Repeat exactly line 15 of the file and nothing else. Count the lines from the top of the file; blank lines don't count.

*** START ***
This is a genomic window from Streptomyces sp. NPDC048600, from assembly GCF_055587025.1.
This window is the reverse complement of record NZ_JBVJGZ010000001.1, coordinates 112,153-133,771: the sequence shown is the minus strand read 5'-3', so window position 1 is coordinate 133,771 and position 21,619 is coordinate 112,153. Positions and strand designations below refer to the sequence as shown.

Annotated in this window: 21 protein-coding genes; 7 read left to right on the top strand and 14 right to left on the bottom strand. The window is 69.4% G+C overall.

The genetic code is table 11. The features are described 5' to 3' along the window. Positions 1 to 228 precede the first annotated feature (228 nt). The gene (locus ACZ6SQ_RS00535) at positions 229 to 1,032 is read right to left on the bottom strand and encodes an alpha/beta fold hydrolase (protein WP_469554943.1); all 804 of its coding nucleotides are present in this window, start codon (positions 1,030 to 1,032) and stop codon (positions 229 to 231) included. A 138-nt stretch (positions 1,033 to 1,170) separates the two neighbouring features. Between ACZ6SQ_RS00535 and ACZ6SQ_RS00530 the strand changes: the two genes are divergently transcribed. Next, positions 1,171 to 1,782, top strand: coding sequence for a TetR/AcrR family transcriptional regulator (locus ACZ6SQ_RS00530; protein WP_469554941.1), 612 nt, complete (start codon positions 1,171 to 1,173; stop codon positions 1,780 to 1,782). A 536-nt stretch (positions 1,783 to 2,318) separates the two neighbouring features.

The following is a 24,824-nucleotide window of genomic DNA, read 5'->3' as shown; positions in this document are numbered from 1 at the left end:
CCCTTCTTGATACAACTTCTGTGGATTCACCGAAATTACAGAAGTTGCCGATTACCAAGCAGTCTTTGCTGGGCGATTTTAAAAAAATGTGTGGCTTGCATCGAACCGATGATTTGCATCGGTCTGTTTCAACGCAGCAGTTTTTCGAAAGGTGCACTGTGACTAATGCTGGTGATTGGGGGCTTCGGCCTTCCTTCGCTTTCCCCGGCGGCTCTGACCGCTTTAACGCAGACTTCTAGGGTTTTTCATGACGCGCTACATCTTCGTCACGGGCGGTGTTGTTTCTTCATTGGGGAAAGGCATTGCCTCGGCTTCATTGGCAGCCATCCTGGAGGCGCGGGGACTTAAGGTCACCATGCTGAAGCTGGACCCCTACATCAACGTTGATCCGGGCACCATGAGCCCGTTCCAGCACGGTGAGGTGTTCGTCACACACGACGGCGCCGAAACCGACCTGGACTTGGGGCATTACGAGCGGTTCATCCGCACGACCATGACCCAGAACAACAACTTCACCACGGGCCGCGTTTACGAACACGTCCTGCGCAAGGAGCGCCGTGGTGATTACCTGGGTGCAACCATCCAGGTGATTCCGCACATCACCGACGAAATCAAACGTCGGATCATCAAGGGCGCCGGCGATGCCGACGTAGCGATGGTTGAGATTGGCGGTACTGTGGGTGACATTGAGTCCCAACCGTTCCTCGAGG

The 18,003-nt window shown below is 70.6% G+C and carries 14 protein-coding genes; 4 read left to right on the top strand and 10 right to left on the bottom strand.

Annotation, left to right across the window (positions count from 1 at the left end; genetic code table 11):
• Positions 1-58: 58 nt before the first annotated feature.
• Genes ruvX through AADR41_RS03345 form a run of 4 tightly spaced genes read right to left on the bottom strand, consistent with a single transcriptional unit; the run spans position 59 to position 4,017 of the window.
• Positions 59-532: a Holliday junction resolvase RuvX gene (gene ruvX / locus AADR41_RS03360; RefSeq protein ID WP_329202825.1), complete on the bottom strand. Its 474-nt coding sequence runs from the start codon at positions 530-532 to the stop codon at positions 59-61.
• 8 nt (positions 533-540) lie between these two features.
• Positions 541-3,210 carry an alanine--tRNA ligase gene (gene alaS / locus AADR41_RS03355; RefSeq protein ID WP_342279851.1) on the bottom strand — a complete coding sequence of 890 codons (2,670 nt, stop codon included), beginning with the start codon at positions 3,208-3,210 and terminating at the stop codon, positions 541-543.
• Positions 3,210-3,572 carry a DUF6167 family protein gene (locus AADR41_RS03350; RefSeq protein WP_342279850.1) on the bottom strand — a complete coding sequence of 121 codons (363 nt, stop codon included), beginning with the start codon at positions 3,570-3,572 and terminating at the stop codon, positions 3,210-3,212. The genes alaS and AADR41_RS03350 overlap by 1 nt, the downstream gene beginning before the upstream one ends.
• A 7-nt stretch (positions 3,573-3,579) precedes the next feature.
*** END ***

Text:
• A 7-nt stretch (positions 3,573-3,579) precedes the next feature.